How can I even tell you how much I love your creamy, allergen-free goodness? When I first started cooking the Welcoming Kitchen way, I had no idea that there would soon be a yogurt that we could use in so many ways. We love it on its own for a snack. It's wonderful mixed with granola or cereal. And don't even get me started on the many uses for the plain flavor! We use it as a base for dips and dressings and as an alternative to sour cream on baked potatoes. Thank you for making such a fantastic product!

Happy Cooking!

Kim & Megan

Tuesday, October 6, 2009

vegan sweet potato cupcakes

Does it have to be a birthday to enjoy cupcakes? Here in the Welcoming Kitchen - No way! Go ahead and whip up a batch for any occasion ... even if it's only a Wednesday. If you are looking for an oat-free cupcake, substitute 1 1/2 cups gluten-free all-purpose flour plus 1/2 teaspoon xanthan gum for the oat flour. (Note: You can make your own oat flour by blending gluten-free rolled oats to a fine powder.)

We shared this recipe as part of Cybele Pascal's Allergy Friendly Friday; please check out the other great recipes.

Makes 12 cupcakes

Ingredients:
1 1/2 cups oat flour
1 teaspoon baking soda
1/2 teaspoon salt
1 cup granulated sugar
1/2 cup sweet potato puree
1/2 cup canola oil
1//2 cup applesauce
2 teaspoons vanilla
2 tablespoons apple cider vinegar

Preparation:
Preheat oven to 375.
In a medium bowl, combine flour, baking soda, salt and sugar. Set aside.
In a large bowl, combine sweet potato, canola oil, applesauce and vanilla.
Mix dry ingredients into wet.
Stir apple cider vinegar into batter.
Pour batter into an oiled standard muffin pan.
Bake 15 to 18 minutes, or until a toothpick inserted into the center of a cupcake comes out clean.

Happy Cooking!

Kim & Megan

Monday, October 5, 2009



There's nothing that says fall like pumpkins. Our family loves all-things pumpkin (pumpkin bread, pumpkin cookies, pumpkin pie). This pumpkin butter is so easy to make, and it turns all sorts of foods into pumpkin delights. Spread it on gluten-free toast or "welcoming kitchen friendly" muffins, heat it up and pour it on sorbet or coconut-based ice cream, or drop a dollop onto our waffles or pancakes.

We shared this recipe as part of Slightly Indulgent Tuesdays  and Allergy Friendly Fridays; please check out the other great recipes.

Ingredients:

1 15-ounce can pumpkin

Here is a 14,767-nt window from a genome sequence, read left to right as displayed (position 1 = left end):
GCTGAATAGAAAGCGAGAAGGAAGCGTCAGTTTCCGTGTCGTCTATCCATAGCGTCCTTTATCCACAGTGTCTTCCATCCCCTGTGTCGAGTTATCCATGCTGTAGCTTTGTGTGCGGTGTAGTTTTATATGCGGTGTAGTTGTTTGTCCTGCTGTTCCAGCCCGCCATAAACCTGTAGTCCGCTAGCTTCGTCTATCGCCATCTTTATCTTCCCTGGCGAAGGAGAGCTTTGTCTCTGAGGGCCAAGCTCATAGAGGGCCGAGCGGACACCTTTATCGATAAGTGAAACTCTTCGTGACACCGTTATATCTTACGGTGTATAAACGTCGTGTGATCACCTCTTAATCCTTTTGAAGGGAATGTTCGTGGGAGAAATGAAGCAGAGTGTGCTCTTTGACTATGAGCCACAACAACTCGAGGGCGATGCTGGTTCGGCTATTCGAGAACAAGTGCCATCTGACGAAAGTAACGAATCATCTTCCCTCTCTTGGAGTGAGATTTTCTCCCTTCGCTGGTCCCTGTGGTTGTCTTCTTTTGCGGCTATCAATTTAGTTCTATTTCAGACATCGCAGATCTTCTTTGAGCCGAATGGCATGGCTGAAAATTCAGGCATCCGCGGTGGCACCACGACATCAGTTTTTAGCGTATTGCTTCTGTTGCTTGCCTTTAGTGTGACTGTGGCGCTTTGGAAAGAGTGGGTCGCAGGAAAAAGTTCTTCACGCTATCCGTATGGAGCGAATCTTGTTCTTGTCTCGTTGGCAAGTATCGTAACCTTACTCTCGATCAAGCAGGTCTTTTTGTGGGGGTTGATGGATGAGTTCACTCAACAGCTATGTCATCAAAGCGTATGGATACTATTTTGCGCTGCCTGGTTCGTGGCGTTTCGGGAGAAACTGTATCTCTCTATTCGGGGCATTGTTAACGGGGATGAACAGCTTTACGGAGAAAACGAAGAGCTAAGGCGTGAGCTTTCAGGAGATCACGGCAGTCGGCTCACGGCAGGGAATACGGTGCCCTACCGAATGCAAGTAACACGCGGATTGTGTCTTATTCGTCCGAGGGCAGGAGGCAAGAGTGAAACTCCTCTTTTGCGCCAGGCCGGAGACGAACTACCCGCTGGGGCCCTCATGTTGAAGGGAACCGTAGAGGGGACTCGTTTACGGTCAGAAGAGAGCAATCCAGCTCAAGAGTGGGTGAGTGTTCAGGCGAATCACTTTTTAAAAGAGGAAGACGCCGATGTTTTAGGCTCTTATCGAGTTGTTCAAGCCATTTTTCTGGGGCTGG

3 tablespoons pure maple syrup
1/4 teaspoon ground ginger
1/4 teaspoon cinnamon
1/4 teaspoon vanilla

Preparation:

Stir to combine all ingredients.
Store pumpkin butter in a covered jar or container in the refrigerator for up to one week.

Happy Cooking!

Kim & Megan


This recipe is a sweet success! Using locally grown and in-season produce is a great way to improve your health and contribute to the health of the planet! Most of our ingredients came from our local CSA farm! My son loves to go each week to pick out the veggies from farmer Dan. If you are looking for an amazing CSA...check his and his wife's farm out at their website.

Yield: 2 halves of acorn squash

Ingredients:

1/2 cup quinoa
1/2 cup pomegranate or orange juice
1 cup apple cider
1/2 teaspoon cinnamon
1/4 teaspoon allspice
1/8 teaspoon nutmeg
1/2 teaspoon salt
1 acorn squash
1 tablespoon olive oil, divided
1/3 cup dried cranberries
1/3 cup apple, diced
1 tablespoon pure maple syrup

Preparation:

1. Preheat oven to 350 degrees.

2. While oven is preheating, rinse quinoa thoroughly in a strainer. In a large dry skillet, toast quinoa for about 3-4 minutes until lightly browned. Add the juices, cinnamon, allspice, nutmeg, and salt. Cover pan and simmer for about 25-30 minutes or until liquid evaporates.

3. While quinoa is simmering, microwave acorn squash for about 3-4 minutes to make it easier to cut. Turn halfway through to avoid soft spots on the squash. Cut the squash in half and scrape out all the seeds (look for further recipes on this site about how to use your squash seeds!).

4. Brush inside of squash with 1/2 tablespoon of olive oil. Place face down in about 1/2 inch of water, and place in oven for about 25 minutes.

5. Remove squash from oven and drain water. Turn squash over and fill each side with 1/2 of the quinoa mixture. Brush the exposed squash again with 1/2 tablespoon of olive oil. Return to oven for another 10 minutes. It is done when you can pierce the squash with a fork easily.